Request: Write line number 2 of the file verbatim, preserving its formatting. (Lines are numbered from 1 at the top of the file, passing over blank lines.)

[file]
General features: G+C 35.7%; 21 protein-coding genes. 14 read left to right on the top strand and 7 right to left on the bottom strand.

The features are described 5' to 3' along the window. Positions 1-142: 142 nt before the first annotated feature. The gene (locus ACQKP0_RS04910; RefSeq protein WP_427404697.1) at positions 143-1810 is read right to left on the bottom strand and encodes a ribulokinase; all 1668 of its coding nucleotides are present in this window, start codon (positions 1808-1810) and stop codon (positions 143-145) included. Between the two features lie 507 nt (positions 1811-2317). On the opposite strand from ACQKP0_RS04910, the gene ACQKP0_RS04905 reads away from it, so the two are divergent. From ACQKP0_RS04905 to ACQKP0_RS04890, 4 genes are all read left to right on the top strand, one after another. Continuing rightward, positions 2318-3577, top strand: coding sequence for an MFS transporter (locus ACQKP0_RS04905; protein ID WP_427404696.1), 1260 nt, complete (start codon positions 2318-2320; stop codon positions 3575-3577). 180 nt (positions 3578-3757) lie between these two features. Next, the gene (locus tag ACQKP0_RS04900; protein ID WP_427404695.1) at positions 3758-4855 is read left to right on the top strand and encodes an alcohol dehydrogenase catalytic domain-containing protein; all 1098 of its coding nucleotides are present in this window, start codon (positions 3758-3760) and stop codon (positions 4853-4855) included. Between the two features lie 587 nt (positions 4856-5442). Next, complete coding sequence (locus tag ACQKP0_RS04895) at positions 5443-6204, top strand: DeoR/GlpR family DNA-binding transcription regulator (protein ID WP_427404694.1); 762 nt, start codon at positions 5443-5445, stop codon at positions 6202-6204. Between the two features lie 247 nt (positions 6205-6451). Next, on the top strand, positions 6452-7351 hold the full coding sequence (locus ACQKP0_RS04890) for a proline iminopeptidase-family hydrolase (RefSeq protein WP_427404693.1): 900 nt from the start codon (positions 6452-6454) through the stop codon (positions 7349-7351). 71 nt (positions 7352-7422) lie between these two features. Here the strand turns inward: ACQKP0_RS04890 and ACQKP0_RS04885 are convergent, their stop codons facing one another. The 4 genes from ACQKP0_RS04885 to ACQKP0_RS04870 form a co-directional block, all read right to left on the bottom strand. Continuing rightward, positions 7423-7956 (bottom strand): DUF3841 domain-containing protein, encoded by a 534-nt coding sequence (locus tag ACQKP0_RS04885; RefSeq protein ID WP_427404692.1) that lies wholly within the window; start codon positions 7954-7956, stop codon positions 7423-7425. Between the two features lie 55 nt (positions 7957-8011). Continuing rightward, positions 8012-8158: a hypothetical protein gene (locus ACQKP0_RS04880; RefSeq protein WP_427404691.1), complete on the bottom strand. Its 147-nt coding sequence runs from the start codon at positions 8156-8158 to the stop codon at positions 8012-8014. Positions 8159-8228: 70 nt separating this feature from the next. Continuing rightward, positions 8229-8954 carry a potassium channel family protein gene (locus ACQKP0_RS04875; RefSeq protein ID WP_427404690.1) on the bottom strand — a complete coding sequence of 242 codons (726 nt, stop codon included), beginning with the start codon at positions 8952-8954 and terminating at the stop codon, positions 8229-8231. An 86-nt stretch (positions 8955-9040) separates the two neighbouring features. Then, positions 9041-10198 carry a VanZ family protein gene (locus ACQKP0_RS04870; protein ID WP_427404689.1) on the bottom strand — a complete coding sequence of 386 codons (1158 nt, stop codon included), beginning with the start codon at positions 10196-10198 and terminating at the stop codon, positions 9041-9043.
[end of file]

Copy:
The features are described 5' to 3' along the window. Positions 1-142: 142 nt before the first annotated feature. The gene (locus ACQKP0_RS04910; RefSeq protein WP_427404697.1) at positions 143-1810 is read right to left on the bottom strand and encodes a ribulokinase; all 1668 of its coding nucleotides are present in this window, start codon (positions 1808-1810) and stop codon (positions 143-145) included. Between the two features lie 507 nt (positions 1811-2317). On the opposite strand from ACQKP0_RS04910, the gene ACQKP0_RS04905 reads away from it, so the two are divergent. From ACQKP0_RS04905 to ACQKP0_RS04890, 4 genes are all read left to right on the top strand, one after another. Continuing rightward, positions 2318-3577, top strand: coding sequence for an MFS transporter (locus ACQKP0_RS04905; protein ID WP_427404696.1), 1260 nt, complete (start codon positions 2318-2320; stop codon positions 3575-3577). 180 nt (positions 3578-3757) lie between these two features. Next, the gene (locus tag ACQKP0_RS04900; protein ID WP_427404695.1) at positions 3758-4855 is read left to right on the top strand and encodes an alcohol dehydrogenase catalytic domain-containing protein; all 1098 of its coding nucleotides are present in this window, start codon (positions 3758-3760) and stop codon (positions 4853-4855) included. Between the two features lie 587 nt (positions 4856-5442). Next, complete coding sequence (locus tag ACQKP0_RS04895) at positions 5443-6204, top strand: DeoR/GlpR family DNA-binding transcription regulator (protein ID WP_427404694.1); 762 nt, start codon at positions 5443-5445, stop codon at positions 6202-6204. Between the two features lie 247 nt (positions 6205-6451). Next, on the top strand, positions 6452-7351 hold the full coding sequence (locus ACQKP0_RS04890) for a proline iminopeptidase-family hydrolase (RefSeq protein WP_427404693.1): 900 nt from the start codon (positions 6452-6454) through the stop codon (positions 7349-7351). 71 nt (positions 7352-7422) lie between these two features. Here the strand turns inward: ACQKP0_RS04890 and ACQKP0_RS04885 are convergent, their stop codons facing one another. The 4 genes from ACQKP0_RS04885 to ACQKP0_RS04870 form a co-directional block, all read right to left on the bottom strand. Continuing rightward, positions 7423-7956 (bottom strand): DUF3841 domain-containing protein, encoded by a 534-nt coding sequence (locus tag ACQKP0_RS04885; RefSeq protein ID WP_427404692.1) that lies wholly within the window; start codon positions 7954-7956, stop codon positions 7423-7425. Between the two features lie 55 nt (positions 7957-8011). Continuing rightward, positions 8012-8158: a hypothetical protein gene (locus ACQKP0_RS04880; RefSeq protein WP_427404691.1), complete on the bottom strand. Its 147-nt coding sequence runs from the start codon at positions 8156-8158 to the stop codon at positions 8012-8014. Positions 8159-8228: 70 nt separating this feature from the next. Continuing rightward, positions 8229-8954 carry a potassium channel family protein gene (locus ACQKP0_RS04875; RefSeq protein ID WP_427404690.1) on the bottom strand — a complete coding sequence of 242 codons (726 nt, stop codon included), beginning with the start codon at positions 8952-8954 and terminating at the stop codon, positions 8229-8231. An 86-nt stretch (positions 8955-9040) separates the two neighbouring features. Then, positions 9041-10198 carry a VanZ family protein gene (locus ACQKP0_RS04870; protein ID WP_427404689.1) on the bottom strand — a complete coding sequence of 386 codons (1158 nt, stop codon included), beginning with the start codon at positions 10196-10198 and terminating at the stop codon, positions 9041-9043.